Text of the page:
The­o­ret­i­cal­ly, you could also get a vit­a­min B12 defi­cien­cy by eat­ing a diet that doesn’t con­tain enough vit­a­min B12. Dietary defi­cien­cy of vit­a­min B12 wouldn’t be a prob­lem for car­ni­vores or omni­vores, because ani­mal-based foods con­tain vit­a­min B12. Even though plant foods don’t con­tain vit­a­min B12, most plant-eat­ing species don’t have a prob­lem with vit­a­min B12 defi­cien­cy. That’s because they can absorb the vit­a­min B12 that is made by bac­te­ria in their diges­tive tract.
Cat­tle and sheep are par­tic­u­lar­ly good at get­ting vit­a­min B12 from their gut bac­te­ria. That’s because plen­ty of vit­a­min B12 is being pro­duced in the stom­ach and is then absorbed in the small intes­tine. So “foregut fer­menters” like cat­tle and sheep nev­er have a prob­lem with vit­a­min B12 defi­cien­cy as long as there’s some source of cobalt in their food.

The prob­lem gets a bit tricky for “hindgut fer­menters” like rab­bits and goril­las and human beings. In a hindgut fer­menter, the bac­te­r­i­al action that pro­duces vit­a­min B12 is pro­duced in the large intes­tine, too late for the vit­a­min to be absorbed in the small intes­tine. Rab­bits solve this prob­lem by eat­ing some of their own drop­pings. Goril­las might do the same thing, but they prob­a­bly get enough vit­a­min B12 from the ter­mites and oth­er creepy crawlies in their diet. Although plant foods don’t con­tain any vit­a­min B12,  peo­ple who don’t eat ani­mal prod­ucts can eas­i­ly get vit­a­min B12 from a nice clean sup­ple­ment.

Most cas­es of vit­a­min B12 defi­cien­cy in human beings result from a dis­ease of the stom­ach. Dietary defi­cien­cy of vit­a­min B12 is extreme­ly rare, even among alco­holics, veg­e­tar­i­ans, and mal­nour­ished peo­ple and peo­ple with liv­er or kid­ney dis­ease.  That’s prob­a­bly because the liv­er can store over a 3-year sup­ply of the vit­a­min. There have been a few reports of vit­a­min B12 defi­cien­cy in peo­ple who eat noth­ing but plant-based foods or in babies breast-fed by women with a vit­a­min B12 defi­cien­cy.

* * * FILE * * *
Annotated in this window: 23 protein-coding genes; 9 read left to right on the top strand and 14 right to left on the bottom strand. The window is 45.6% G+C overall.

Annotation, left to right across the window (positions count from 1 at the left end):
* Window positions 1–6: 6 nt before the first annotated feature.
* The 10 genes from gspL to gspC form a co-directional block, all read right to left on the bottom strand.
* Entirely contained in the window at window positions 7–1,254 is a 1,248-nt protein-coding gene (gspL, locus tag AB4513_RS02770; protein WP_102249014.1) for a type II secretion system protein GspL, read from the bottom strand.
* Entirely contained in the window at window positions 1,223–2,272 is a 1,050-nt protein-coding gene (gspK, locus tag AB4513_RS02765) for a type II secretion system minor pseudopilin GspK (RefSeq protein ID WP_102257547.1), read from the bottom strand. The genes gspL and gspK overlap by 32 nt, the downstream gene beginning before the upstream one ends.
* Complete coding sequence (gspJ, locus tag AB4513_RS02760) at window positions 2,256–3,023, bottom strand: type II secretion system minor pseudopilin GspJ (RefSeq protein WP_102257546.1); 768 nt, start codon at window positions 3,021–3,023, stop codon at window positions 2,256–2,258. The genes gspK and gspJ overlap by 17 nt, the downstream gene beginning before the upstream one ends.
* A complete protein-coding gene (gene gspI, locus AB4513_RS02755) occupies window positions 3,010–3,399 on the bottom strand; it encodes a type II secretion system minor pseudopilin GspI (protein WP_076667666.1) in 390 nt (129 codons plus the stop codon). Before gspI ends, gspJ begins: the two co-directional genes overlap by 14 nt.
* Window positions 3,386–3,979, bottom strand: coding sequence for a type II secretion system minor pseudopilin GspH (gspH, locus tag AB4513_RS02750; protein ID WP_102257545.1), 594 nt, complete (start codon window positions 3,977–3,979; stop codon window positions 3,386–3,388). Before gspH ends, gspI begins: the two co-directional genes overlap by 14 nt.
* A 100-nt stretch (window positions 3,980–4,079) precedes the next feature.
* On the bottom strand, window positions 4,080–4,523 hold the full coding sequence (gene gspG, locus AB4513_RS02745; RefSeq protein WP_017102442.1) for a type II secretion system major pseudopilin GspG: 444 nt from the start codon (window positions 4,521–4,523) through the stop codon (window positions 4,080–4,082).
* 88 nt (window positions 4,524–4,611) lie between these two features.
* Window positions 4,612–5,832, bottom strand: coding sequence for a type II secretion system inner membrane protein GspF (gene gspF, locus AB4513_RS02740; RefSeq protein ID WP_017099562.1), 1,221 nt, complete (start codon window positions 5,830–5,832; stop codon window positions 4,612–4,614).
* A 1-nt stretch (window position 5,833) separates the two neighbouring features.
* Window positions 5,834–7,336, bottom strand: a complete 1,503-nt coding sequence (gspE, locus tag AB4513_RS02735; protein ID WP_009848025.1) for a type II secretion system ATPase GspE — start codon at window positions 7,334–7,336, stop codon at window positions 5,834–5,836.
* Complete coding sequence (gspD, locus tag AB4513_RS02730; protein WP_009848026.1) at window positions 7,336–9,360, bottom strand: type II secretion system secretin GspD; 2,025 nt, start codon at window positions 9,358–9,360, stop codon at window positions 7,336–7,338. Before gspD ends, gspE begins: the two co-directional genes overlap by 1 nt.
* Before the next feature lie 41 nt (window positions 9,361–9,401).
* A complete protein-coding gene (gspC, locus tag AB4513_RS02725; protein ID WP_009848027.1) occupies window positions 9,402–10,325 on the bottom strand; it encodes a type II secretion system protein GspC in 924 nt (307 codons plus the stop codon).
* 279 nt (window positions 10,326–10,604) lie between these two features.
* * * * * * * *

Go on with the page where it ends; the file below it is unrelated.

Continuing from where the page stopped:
Peo­ple who eat no ani­mal prod­ucts what­so­ev­er are strong­ly encour­aged to take a vit­a­min B12 sup­ple­ment. It’s pos­si­ble to get “per­ni­cious ane­mia” with­out hav­ing ane­mia. In oth­er words, if you have plen­ty of folic acid in your sys­tem, you can end up with the nerve dam­age from vit­a­min B12 defi­cien­cy with­out the low red blood cell count and abnor­mal red blood cells that would help your doc­tor fig­ure out what’s wrong. This could allow the nerve dam­age to progress unde­tect­ed. This was one of the draw­backs to using folic acid sup­ple­ments instead of eat­ing foods that con­tain nat­ur­al folate.

Start­ing in the late 1990s, the U.S. Food and Drug Admin­is­tra­tion start­ed requir­ing refined cere­al prod­ucts, such as white bread and pas­ta, to be for­ti­fied with folic acid. The pur­pose of this for­ti­fi­ca­tion was to pre­vent birth defects by mak­ing sure that women had enough folate in their sys­tem when they became preg­nant. This pol­i­cy has reduced the num­ber of babies born with severe birth defects, such as paral­y­sis from an open spine. Unfor­tu­nate­ly, the folic acid for­ti­fi­ca­tion could end up caus­ing cas­es of per­ni­cious ane­mia in elder­ly peo­ple to be over­looked until severe nerve dam­age occurs.Pho­to by icethim